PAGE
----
5 Frequently Asked Questions About Rheumatoid Arthritis Flares

How to tell when a flare is coming on, how long flares last and how you may be able to alleviate your symptoms.

Flares can last anywhere from a few days to months, or however long it takes you to find a medication that keeps them under control.

Medically reviewed in March 2022

Rheumatoid arthritis is an autoimmune, inflammatory disease that's characterized by flares—episodes when the disease is active and causing uncomfortable symptoms. For some people, flares are infrequent and mild, while for others flares are prolonged and excruciating.

Here are five frequently asked questions (and answers) about RA flares:

Can you tell when you're going to flare?
Some patients report that they can tell when a flare is coming on. They may feel more sore than usual as well as more tired (most RA patients normally have some degree of joint pain). Joints may feel stiffer in the morning and take longer than usual to loosen up. If RA patients have been to the doctor, their blood work may let them know a flare is in the works because inflammatory markers may rise. Depression may set in as a feeling of wellbeing is replaced by fatigue and twinges that signal oncoming pain.

How long does a flare last?
Flares can last anywhere from a few days to months, or however long it takes you to find a medication that keeps them under control.

What causes flares?
You might find your arthritis flaring after you experience overexertion, an infection anywhere in your body, a period of extreme stress or a change in medication. But you also might find yourself flaring for no apparent reason. The reasons behind flares aren't always clear.

How can you stop a flare?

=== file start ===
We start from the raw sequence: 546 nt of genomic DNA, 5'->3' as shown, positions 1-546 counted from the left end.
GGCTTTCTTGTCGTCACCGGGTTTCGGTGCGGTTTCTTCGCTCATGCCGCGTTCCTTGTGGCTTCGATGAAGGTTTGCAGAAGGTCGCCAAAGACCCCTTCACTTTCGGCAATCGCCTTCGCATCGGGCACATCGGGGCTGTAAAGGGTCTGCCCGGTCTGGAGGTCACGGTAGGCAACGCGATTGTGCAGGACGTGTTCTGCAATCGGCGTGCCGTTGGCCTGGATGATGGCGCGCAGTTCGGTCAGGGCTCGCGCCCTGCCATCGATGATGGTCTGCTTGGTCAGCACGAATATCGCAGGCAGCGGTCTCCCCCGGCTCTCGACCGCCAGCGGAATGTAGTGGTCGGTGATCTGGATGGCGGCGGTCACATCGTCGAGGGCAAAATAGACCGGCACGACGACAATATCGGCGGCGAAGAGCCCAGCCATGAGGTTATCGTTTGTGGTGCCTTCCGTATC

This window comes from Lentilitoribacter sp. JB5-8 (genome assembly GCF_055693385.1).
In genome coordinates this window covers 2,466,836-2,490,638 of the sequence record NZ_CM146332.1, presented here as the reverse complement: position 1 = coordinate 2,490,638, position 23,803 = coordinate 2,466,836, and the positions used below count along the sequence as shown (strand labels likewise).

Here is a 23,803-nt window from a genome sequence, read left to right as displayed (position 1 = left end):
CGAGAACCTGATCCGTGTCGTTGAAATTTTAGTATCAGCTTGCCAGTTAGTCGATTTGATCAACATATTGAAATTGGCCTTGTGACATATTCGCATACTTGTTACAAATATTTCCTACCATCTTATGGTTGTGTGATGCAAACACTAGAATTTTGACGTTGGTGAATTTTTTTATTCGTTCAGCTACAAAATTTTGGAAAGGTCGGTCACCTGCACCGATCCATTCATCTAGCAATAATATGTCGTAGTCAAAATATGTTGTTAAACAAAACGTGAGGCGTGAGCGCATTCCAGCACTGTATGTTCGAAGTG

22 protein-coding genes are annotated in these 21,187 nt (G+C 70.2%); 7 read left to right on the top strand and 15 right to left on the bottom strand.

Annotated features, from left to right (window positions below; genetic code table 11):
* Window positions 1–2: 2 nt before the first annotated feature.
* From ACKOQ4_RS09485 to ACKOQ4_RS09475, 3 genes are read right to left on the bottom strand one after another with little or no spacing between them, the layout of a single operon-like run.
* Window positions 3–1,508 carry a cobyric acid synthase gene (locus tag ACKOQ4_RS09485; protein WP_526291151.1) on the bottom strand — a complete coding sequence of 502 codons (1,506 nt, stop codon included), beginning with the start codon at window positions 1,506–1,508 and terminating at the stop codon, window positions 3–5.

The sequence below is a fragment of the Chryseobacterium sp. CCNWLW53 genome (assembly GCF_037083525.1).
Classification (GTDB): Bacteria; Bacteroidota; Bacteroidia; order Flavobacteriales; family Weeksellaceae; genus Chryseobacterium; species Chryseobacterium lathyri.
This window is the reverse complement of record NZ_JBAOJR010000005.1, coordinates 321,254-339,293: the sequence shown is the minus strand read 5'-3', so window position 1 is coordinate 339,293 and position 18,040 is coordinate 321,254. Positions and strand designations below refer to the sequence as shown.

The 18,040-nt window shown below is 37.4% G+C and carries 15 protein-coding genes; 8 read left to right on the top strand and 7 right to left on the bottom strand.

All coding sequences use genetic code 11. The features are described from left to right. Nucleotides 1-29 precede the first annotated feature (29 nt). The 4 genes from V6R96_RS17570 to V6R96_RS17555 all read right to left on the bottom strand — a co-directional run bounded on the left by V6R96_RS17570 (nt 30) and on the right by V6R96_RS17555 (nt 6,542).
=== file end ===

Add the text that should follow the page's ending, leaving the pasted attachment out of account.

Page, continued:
You may not be able to completely stop a flare, but you can reduce its severity. Medication is important to control your symptoms and prevent the joint damage that inflammation causes. There are several types of medications used to treat RA:

  • Corticosteroids, which are used for short-term treatment to reduce inflammation.
  • NSAIDS (Non-steroidal anti-inflammatory drugs). These relieve pain but do not alter the course of the disease.
  • DMARDs (Disease-modifying anti-rheumatic drugs). These slow the progression of rheumatoid arthritis and reduce joint damage.

It is important to seek advice from your healthcare provider as early as possible when a flare occurs.

How can I live my life during a flare?
Flares can make everyday life difficult, especially if the flare is extended or particularly severe. Make sure to get adequate rest, as well as relaxation to relieve stress. Follow your healthcare provider’s advice for treatment during a flare and how to relieve symptoms. If you’re having a difficult time, remember to ask friends and family for help.

Featured Content


What to Do When RA Treatment Doesn’t Work or Stops Working

If you think your treatment isn’t working, make an appointment with your rheumatologist.

Joint Replacement with Rheumatoid Arthritis

People of color receive joint replacement surgeries two-thirds less often than white patients.

5 Ways to Reduce RA Swelling and Stiffness

Try these natural treatments to get relief from common rheumatoid arthritis symptoms—while also protecting your joints.

My Story: Living My Best Life as a Woman of Color with Rheumatoid Arthritis

Afshin is living her best life despite the complications of her health management.